Can you give spoilers in a review of a play about the multiverse, where literally all outcomes are possible?
Who knew theoretical physics could be so sexy? That's one of the thoughts that flashed across my mind while viewing Nick Payne's Constellations, now making its American premiere at Broadway's Samuel J. Friedman Theatre in a production by Manhattan Theatre Club. Of course, anything with Jake Gyllenhaal is bound to be a little sexy. In 2012, the Hollywood hunk appeared off-Broadway in Payne's If There Is I Haven't Found It Yet. Now he's making his Broadway debut opposite Ruth Wilson (newly minted Golden Globe winner for Showtime's The Affair). While their performances are moving and the subject fascinating, Constellations feels oddly unsatisfying. This may very well be the result of Payne's novel but underdeveloped approach.
A hit in London, Constellations is the story of beekeeper Roland (Gyllenhaal) and theoretical physicist Marianne (Ruth Wilson). The opening scene shows their first encounter, in which Marianne approaches Roland with a unique pickup line: "Do you know why it's impossible to lick the tips of your elbows?" Roland rebuffs her and that seems to be the end of it. Then suddenly, the lights shift and they're playing the scene again, but in a slightly different way. Have we stepped into the movie Groundhog Day? No, it turns out we've just entered the multiverse: the hypothetical collection of infinite alternate universes existing alongside the one we perceive as reality. Marianne explains it all during a drunken primer on general relativity, quantum mechanics, and the various string theories that connect them. Feeling hot?
Don't worry, you will. Gyllenhaal and Wilson have a natural and idiosyncratic chemistry that feels believable. We never question the authenticity of their relationship as they hop from one universe to the next depicting courtship, infidelity, illness, joy, and heartbreak. There are just so many ways Marianne and Roland could go right, and terribly wrong. Under the steady and efficient direction of Michael Longhurst, Wilson and Gyllenhaal portray them all with commitment and gusto.
These competing scenarios play out on Tom Scutt's sleekly modern (but virtually unusable) set, which is dominated by countless balloons of varying size in mid-flight. Gyllenhaal and Wilson perform on a raised platform center stage, flirting, fighting, and forgiving in much the same way one imagines they did in the rehearsal studio. They never interact with the balloons. Instead, these floating metaphors flash with light (designed by Lee Curran) each time the universe shifts. An accompanying sound effect (by David McSeveney) also plays to signify each new scene. It feels like we're jumping through time and space itself, making these universe shifts crystal clear.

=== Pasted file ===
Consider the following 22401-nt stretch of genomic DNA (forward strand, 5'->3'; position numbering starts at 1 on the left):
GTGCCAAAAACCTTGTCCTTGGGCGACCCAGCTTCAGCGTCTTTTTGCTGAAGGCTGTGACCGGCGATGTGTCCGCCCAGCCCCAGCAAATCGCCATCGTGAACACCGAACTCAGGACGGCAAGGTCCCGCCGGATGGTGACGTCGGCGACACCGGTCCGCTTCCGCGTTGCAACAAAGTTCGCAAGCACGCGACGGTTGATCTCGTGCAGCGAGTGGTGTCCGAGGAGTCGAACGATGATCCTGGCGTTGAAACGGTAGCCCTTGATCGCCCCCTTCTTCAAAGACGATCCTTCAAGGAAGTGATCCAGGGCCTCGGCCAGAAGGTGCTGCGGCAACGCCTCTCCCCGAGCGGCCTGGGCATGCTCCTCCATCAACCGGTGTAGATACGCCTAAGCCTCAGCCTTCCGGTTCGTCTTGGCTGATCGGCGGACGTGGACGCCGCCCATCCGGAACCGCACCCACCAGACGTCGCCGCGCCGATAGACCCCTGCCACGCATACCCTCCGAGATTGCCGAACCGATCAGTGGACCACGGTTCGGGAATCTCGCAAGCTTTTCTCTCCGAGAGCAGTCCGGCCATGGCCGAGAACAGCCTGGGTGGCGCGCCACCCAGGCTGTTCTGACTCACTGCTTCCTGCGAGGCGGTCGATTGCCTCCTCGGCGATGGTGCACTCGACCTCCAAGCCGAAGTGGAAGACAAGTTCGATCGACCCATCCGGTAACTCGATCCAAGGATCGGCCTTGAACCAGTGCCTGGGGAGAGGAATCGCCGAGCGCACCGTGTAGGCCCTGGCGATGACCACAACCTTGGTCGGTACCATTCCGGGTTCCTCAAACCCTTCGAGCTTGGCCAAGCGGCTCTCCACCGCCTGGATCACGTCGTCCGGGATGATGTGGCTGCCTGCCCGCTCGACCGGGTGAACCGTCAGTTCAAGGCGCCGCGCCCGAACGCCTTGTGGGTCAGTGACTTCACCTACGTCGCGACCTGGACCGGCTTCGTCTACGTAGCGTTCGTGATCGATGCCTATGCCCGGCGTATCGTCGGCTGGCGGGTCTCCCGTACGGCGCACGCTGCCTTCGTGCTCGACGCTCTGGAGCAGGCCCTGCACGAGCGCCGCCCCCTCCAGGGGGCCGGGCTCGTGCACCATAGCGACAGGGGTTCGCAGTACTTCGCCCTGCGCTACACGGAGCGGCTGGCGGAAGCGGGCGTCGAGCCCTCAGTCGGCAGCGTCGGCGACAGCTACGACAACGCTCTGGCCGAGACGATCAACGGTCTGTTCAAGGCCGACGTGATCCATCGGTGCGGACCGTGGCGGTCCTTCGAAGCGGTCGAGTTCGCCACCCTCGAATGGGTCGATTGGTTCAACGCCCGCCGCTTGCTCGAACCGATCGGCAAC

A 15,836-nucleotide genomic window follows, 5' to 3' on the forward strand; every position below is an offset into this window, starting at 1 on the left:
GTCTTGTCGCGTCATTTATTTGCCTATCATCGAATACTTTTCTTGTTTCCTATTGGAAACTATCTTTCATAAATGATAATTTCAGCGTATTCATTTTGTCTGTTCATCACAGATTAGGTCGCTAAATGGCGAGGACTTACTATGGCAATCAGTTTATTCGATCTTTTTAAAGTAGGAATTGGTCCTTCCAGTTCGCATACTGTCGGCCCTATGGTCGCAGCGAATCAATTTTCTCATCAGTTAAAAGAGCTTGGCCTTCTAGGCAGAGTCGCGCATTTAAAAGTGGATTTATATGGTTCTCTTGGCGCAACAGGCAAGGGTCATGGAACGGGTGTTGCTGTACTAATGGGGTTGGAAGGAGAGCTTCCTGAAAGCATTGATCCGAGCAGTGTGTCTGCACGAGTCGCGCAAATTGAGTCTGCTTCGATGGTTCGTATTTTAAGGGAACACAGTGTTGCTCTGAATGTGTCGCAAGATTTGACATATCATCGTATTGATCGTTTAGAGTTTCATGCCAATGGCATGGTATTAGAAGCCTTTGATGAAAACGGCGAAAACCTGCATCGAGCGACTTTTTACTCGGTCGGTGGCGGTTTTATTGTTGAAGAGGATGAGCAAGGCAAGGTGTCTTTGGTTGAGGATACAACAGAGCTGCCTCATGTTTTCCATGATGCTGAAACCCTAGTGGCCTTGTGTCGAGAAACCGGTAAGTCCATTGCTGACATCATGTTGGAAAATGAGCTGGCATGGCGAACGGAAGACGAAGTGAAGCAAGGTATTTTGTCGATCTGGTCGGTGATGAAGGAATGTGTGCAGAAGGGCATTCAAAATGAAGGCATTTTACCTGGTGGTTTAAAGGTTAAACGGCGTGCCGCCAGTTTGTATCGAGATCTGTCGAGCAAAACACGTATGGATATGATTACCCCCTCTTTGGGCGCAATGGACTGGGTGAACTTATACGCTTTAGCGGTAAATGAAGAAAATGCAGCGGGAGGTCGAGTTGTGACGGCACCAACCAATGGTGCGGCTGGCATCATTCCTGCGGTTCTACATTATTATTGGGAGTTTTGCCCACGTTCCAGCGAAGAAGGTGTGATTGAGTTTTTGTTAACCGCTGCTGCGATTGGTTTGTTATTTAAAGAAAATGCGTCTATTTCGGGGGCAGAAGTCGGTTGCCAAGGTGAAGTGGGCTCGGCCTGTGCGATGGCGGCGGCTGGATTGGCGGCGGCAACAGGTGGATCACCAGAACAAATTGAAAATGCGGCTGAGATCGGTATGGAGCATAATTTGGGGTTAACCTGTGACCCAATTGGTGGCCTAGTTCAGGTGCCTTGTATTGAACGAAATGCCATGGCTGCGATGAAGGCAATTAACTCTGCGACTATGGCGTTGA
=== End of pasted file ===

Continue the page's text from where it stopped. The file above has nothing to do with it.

In composing a play, a writer will necessarily consider several directions for a scene, ultimately landing on the one she or he feels best serves the overall thrust of the piece. In presenting a multiverse of many possibilities, Payne puts that process onstage. While this creates the opportunity for surprising bravura performances, it never fully rises above the level of a clever exercise that one might see in a creative-writing or acting class.
That's not to say Constellations is devoid of big and important themes. It's chock-full of them. "Let's say that ours really is the only universe that exists," Marianne posits to Roland. "There's only one unique me and one unique you. If that were true, then there could only ever really be one choice. But if every possible future exists, then the decisions we do and don't make will determine which of these futures we actually end up experiencing." Payne uses his multiverse in service of the ancient dramatic obsession with fate versus free will.
Of course, unlike Sophocles' Oedipus Rex (which examined the same question), Constellations never reaches the necessary boil to create catharsis, that powerful release of emotion that the theater is so good at providing. How could it when the story is never allowed to fully develop? Like hitting reset on a video game after making a fatal mistake, this play keeps restarting at each level, draining the plot of any real stakes. If a scene is too morbid or not to your liking, you can always choose your own universe and assume the best for affable Roland and Marianne. Not so for poor Oedipus: He's always going to end up blind and with a dead mom.
At just 70 minutes, Constellations is unlikely to leave many feeling dramatically sated, but it is a nice opportunity to explore one of the more glamorous aspects of cutting-edge science with two talented actors. In an alternate universe, I imagine a play doing all that and packing an emotional punch.